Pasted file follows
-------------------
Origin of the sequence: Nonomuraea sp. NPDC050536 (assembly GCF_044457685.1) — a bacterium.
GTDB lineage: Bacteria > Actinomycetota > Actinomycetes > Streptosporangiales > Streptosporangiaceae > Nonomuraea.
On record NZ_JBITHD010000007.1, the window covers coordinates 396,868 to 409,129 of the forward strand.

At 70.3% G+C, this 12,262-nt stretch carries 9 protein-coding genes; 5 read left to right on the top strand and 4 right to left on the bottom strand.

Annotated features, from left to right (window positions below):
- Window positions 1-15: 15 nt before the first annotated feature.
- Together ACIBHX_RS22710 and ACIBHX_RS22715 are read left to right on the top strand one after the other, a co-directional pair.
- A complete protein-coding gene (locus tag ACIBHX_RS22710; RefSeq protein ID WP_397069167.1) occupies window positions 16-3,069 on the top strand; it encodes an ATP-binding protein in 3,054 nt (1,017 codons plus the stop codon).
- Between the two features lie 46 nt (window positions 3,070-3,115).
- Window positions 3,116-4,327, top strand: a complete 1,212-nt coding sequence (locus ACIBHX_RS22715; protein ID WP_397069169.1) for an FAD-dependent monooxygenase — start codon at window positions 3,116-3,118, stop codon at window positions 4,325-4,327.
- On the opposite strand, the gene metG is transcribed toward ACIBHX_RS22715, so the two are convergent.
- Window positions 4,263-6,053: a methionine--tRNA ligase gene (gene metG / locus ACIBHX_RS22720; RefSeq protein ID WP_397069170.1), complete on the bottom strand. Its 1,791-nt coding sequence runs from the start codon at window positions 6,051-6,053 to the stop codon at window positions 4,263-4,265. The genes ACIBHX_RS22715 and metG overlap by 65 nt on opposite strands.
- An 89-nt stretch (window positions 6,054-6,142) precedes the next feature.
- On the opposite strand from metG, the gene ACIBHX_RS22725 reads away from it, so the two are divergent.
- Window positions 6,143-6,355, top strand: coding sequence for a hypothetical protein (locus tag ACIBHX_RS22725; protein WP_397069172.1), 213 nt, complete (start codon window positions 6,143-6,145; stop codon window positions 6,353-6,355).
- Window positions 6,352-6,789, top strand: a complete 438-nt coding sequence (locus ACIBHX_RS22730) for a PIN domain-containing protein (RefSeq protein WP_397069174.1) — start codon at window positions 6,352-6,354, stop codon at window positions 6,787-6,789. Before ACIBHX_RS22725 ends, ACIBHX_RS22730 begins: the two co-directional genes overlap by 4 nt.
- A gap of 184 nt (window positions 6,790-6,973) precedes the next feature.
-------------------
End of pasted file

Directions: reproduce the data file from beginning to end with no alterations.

Origin of the sequence: Nonomuraea sp. NPDC050536 (assembly GCF_044457685.1) — a bacterium.
GTDB lineage: Bacteria > Actinomycetota > Actinomycetes > Streptosporangiales > Streptosporangiaceae > Nonomuraea.
On record NZ_JBITHD010000007.1, the window covers coordinates 396,868 to 409,129 of the forward strand.

At 70.3% G+C, this 12,262-nt stretch carries 9 protein-coding genes; 5 read left to right on the top strand and 4 right to left on the bottom strand.

Annotated features, from left to right (window positions below):
- Window positions 1-15: 15 nt before the first annotated feature.
- Together ACIBHX_RS22710 and ACIBHX_RS22715 are read left to right on the top strand one after the other, a co-directional pair.
- A complete protein-coding gene (locus tag ACIBHX_RS22710; RefSeq protein ID WP_397069167.1) occupies window positions 16-3,069 on the top strand; it encodes an ATP-binding protein in 3,054 nt (1,017 codons plus the stop codon).
- Between the two features lie 46 nt (window positions 3,070-3,115).
- Window positions 3,116-4,327, top strand: a complete 1,212-nt coding sequence (locus ACIBHX_RS22715; protein ID WP_397069169.1) for an FAD-dependent monooxygenase — start codon at window positions 3,116-3,118, stop codon at window positions 4,325-4,327.
- On the opposite strand, the gene metG is transcribed toward ACIBHX_RS22715, so the two are convergent.
- Window positions 4,263-6,053: a methionine--tRNA ligase gene (gene metG / locus ACIBHX_RS22720; RefSeq protein ID WP_397069170.1), complete on the bottom strand. Its 1,791-nt coding sequence runs from the start codon at window positions 6,051-6,053 to the stop codon at window positions 4,263-4,265. The genes ACIBHX_RS22715 and metG overlap by 65 nt on opposite strands.
- An 89-nt stretch (window positions 6,054-6,142) precedes the next feature.
- On the opposite strand from metG, the gene ACIBHX_RS22725 reads away from it, so the two are divergent.
- Window positions 6,143-6,355, top strand: coding sequence for a hypothetical protein (locus tag ACIBHX_RS22725; protein WP_397069172.1), 213 nt, complete (start codon window positions 6,143-6,145; stop codon window positions 6,353-6,355).
- Window positions 6,352-6,789, top strand: a complete 438-nt coding sequence (locus ACIBHX_RS22730) for a PIN domain-containing protein (RefSeq protein WP_397069174.1) — start codon at window positions 6,352-6,354, stop codon at window positions 6,787-6,789. Before ACIBHX_RS22725 ends, ACIBHX_RS22730 begins: the two co-directional genes overlap by 4 nt.
- A gap of 184 nt (window positions 6,790-6,973) precedes the next feature.